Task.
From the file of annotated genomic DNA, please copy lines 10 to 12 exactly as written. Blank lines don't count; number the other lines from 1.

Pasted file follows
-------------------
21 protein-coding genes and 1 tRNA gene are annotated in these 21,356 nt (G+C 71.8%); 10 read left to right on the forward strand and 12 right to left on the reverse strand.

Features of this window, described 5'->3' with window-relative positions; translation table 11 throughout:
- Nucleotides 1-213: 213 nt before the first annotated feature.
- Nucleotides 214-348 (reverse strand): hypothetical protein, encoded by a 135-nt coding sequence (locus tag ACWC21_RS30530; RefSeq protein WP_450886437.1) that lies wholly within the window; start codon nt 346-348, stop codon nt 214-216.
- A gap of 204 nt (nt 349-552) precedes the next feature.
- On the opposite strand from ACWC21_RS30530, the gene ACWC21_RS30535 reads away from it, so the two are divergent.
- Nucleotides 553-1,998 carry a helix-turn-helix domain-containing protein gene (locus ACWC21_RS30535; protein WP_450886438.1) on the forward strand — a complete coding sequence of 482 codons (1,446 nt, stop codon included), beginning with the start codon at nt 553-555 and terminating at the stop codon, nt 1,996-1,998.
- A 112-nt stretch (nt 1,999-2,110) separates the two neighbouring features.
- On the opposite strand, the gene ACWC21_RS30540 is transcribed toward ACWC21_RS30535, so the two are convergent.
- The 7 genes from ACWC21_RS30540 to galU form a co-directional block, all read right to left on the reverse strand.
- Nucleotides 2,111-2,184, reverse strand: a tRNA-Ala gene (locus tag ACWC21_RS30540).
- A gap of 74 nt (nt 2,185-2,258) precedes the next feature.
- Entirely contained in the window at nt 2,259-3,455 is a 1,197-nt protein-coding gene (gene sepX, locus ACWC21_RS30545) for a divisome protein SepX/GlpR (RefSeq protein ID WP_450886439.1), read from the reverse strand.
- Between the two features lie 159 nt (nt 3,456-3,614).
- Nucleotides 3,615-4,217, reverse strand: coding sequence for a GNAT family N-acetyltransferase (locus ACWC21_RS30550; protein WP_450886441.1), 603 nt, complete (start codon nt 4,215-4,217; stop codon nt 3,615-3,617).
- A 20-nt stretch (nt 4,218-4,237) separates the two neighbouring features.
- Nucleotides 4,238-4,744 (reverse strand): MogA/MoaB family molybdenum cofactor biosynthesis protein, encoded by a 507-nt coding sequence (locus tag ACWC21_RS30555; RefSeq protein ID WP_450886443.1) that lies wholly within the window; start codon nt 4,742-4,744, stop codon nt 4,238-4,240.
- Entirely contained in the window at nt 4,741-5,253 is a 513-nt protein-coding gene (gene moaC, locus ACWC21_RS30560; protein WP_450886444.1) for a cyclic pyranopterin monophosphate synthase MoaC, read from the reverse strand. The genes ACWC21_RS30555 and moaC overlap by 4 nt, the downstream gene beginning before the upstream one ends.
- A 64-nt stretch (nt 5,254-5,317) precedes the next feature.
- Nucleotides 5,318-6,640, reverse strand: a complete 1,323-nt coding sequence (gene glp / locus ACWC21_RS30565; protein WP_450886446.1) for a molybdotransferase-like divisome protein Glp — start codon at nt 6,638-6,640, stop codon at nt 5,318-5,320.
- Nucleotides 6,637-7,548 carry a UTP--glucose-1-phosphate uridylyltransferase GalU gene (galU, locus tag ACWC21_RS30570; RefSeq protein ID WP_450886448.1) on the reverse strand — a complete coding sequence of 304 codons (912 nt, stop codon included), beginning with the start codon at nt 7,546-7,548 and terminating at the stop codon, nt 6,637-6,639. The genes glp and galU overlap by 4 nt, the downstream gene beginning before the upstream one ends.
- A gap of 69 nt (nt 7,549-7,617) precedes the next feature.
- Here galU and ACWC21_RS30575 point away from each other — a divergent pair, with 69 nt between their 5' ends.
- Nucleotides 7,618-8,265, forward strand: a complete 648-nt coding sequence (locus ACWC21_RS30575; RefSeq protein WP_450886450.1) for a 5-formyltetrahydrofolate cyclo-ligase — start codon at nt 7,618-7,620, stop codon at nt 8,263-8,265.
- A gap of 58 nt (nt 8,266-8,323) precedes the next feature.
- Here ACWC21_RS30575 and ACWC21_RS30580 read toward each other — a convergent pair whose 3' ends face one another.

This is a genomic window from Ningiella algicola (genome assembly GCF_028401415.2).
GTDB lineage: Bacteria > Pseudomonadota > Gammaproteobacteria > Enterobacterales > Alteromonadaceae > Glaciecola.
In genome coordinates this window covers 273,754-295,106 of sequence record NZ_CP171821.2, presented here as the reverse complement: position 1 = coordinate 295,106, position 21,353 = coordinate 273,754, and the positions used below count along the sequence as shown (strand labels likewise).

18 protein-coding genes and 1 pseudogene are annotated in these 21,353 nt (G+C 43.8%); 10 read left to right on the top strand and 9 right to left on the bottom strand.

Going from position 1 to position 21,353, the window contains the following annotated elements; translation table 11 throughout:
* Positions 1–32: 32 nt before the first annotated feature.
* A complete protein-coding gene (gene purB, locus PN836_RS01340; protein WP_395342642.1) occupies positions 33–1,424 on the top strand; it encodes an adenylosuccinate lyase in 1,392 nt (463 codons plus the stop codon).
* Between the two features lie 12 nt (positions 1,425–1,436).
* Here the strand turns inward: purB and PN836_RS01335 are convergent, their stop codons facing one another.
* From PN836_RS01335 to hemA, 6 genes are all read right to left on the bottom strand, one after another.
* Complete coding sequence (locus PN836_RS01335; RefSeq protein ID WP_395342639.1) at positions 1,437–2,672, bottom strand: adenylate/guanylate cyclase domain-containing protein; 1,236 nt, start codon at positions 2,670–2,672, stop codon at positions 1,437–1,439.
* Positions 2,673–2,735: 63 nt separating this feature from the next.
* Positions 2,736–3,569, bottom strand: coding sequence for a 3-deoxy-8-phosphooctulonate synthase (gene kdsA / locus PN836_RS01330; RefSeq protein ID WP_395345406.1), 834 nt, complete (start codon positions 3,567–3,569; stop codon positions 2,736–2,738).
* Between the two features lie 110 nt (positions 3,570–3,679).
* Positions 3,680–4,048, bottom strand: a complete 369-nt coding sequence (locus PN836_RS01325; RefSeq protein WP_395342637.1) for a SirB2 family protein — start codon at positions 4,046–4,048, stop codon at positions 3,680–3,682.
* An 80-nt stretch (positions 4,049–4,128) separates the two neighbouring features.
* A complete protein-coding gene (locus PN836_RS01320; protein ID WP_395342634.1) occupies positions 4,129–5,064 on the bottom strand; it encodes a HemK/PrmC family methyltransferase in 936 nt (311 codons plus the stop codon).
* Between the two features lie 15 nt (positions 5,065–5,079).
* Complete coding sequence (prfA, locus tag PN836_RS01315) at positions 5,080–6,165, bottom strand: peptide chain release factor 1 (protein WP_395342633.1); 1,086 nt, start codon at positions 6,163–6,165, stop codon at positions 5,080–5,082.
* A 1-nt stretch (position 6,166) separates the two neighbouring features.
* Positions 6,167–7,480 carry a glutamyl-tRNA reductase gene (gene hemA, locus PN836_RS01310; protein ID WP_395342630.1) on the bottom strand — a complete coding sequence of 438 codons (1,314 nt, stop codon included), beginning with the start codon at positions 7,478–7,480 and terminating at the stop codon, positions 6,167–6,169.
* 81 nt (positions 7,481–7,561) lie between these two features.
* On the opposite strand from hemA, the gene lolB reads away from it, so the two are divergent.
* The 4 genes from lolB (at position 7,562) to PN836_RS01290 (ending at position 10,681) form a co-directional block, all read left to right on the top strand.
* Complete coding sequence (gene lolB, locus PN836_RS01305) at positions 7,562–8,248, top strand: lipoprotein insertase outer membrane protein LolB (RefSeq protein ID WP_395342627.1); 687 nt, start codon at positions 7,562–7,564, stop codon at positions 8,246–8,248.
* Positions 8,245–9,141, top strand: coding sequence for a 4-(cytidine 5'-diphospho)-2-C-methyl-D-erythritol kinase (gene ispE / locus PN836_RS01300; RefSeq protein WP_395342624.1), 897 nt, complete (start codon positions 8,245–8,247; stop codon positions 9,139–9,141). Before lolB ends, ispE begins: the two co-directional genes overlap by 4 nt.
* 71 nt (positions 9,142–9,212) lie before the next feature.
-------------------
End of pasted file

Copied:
- The 7 genes from ACWC21_RS30540 to galU form a co-directional block, all read right to left on the reverse strand.
- Nucleotides 2,111-2,184, reverse strand: a tRNA-Ala gene (locus tag ACWC21_RS30540).
- A gap of 74 nt (nt 2,185-2,258) precedes the next feature.